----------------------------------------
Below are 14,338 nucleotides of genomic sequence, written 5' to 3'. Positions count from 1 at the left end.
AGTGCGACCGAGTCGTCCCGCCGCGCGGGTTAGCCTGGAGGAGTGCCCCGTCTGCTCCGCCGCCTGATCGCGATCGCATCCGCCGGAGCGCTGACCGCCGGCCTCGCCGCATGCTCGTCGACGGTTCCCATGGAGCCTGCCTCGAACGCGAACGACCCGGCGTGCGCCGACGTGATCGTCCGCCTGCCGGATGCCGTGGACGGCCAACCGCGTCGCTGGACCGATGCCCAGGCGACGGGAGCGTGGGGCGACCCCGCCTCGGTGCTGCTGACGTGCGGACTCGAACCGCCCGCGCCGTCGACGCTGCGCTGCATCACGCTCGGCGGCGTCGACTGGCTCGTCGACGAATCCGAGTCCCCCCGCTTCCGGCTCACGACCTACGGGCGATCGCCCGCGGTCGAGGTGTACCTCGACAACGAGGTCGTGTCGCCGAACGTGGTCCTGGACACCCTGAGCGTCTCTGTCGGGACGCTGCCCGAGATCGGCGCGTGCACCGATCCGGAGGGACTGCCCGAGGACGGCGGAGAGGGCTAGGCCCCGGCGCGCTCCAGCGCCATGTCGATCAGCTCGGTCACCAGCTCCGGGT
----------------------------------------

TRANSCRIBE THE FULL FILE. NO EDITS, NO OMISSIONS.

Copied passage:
Below are 14,338 nucleotides of genomic sequence, written 5' to 3'. Positions count from 1 at the left end.
AGTGCGACCGAGTCGTCCCGCCGCGCGGGTTAGCCTGGAGGAGTGCCCCGTCTGCTCCGCCGCCTGATCGCGATCGCATCCGCCGGAGCGCTGACCGCCGGCCTCGCCGCATGCTCGTCGACGGTTCCCATGGAGCCTGCCTCGAACGCGAACGACCCGGCGTGCGCCGACGTGATCGTCCGCCTGCCGGATGCCGTGGACGGCCAACCGCGTCGCTGGACCGATGCCCAGGCGACGGGAGCGTGGGGCGACCCCGCCTCGGTGCTGCTGACGTGCGGACTCGAACCGCCCGCGCCGTCGACGCTGCGCTGCATCACGCTCGGCGGCGTCGACTGGCTCGTCGACGAATCCGAGTCCCCCCGCTTCCGGCTCACGACCTACGGGCGATCGCCCGCGGTCGAGGTGTACCTCGACAACGAGGTCGTGTCGCCGAACGTGGTCCTGGACACCCTGAGCGTCTCTGTCGGGACGCTGCCCGAGATCGGCGCGTGCACCGATCCGGAGGGACTGCCCGAGGACGGCGGAGAGGGCTAGGCCCCGGCGCGCTCCAGCGCCATGTCGATCAGCTCGGTCACCAGCTCCGGGT